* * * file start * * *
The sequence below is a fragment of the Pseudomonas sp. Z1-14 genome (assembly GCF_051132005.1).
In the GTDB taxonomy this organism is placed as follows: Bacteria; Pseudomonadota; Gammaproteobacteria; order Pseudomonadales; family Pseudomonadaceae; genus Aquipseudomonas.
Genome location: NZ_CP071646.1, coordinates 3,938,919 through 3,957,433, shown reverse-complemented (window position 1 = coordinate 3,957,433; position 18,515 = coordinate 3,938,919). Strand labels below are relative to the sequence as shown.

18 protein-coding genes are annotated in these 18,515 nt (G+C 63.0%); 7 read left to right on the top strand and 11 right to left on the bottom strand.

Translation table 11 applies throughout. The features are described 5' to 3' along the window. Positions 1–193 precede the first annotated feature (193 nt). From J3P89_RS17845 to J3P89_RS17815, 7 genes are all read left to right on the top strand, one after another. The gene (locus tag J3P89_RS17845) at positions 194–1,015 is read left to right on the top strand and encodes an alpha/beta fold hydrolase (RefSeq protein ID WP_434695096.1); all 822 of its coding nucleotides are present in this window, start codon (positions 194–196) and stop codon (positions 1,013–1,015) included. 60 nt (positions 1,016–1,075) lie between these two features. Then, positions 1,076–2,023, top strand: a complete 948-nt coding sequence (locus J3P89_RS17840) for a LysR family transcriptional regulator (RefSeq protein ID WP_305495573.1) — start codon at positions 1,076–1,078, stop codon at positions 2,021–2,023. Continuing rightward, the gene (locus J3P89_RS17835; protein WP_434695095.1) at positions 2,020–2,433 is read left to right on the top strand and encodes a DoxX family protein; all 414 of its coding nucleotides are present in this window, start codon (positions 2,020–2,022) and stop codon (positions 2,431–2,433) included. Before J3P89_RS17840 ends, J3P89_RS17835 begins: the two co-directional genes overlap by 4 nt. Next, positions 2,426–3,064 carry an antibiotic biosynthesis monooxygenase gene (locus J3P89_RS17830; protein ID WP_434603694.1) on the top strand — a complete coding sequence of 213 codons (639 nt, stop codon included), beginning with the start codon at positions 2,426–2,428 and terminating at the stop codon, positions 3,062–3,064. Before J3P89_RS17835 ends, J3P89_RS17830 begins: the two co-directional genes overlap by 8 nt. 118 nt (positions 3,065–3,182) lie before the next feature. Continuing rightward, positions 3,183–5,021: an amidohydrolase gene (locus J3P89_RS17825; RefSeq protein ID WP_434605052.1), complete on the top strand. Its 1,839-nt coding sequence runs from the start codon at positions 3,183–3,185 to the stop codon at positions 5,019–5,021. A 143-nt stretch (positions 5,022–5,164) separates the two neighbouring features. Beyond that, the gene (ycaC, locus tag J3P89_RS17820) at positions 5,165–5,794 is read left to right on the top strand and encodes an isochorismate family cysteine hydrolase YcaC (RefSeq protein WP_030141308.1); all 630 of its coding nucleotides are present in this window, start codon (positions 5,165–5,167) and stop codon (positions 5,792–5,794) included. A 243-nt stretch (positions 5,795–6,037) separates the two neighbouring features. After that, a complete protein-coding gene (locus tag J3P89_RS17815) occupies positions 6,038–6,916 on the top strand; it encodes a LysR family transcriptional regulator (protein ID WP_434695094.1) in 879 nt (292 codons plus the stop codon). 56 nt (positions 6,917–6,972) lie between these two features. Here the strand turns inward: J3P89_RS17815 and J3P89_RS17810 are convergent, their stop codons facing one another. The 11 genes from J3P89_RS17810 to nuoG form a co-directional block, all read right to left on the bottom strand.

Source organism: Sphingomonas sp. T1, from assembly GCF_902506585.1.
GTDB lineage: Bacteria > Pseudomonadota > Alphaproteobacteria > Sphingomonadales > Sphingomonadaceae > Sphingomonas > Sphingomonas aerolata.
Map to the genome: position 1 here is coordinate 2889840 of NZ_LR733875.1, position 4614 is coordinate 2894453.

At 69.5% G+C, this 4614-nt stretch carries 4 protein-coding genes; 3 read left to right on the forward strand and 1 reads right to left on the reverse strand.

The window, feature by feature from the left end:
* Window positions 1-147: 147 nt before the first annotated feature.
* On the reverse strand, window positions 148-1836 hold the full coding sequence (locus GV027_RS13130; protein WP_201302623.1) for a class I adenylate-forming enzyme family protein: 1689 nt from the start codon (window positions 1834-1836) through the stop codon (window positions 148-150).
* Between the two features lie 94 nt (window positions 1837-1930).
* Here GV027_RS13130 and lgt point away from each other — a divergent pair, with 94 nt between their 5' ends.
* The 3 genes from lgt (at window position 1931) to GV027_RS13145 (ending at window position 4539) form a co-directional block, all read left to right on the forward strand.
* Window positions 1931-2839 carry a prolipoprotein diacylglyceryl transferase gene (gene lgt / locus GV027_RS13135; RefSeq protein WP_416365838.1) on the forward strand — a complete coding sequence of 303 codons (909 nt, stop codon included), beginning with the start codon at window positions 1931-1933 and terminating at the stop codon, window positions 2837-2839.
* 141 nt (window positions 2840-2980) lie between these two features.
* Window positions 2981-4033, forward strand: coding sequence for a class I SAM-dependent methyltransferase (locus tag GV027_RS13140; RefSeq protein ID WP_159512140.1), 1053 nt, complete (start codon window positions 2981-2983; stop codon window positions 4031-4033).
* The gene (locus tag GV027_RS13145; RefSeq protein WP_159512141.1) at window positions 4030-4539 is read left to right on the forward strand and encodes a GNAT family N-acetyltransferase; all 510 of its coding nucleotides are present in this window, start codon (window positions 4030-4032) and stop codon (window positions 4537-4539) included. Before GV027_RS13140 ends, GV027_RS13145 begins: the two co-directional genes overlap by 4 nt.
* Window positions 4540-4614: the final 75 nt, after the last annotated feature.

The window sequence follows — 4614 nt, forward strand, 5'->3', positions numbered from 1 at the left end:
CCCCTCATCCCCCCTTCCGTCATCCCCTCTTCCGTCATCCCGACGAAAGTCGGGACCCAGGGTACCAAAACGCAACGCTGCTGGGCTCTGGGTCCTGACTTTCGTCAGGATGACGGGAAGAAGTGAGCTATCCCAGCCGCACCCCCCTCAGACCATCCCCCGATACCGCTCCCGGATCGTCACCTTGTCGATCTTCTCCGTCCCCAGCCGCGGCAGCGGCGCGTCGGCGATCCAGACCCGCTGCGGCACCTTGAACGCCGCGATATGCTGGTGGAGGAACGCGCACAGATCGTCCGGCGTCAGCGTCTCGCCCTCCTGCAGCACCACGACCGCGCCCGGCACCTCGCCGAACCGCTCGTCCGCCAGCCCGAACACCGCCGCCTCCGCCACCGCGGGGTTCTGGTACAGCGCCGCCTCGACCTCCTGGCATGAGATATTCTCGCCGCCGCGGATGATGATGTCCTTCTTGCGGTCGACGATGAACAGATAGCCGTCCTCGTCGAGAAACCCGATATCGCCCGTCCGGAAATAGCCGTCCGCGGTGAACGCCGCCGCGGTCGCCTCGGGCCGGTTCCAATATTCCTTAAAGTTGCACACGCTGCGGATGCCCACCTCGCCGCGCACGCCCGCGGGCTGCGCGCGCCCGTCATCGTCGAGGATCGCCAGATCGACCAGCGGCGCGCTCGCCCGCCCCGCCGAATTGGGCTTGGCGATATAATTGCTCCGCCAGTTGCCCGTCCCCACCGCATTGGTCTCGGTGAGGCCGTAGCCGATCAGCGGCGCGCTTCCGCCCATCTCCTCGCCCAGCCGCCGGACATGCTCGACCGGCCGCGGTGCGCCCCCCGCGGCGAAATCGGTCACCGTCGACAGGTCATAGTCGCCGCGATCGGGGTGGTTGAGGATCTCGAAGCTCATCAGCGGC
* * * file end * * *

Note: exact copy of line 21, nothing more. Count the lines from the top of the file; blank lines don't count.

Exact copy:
The window sequence follows — 4614 nt, forward strand, 5'->3', positions numbered from 1 at the left end: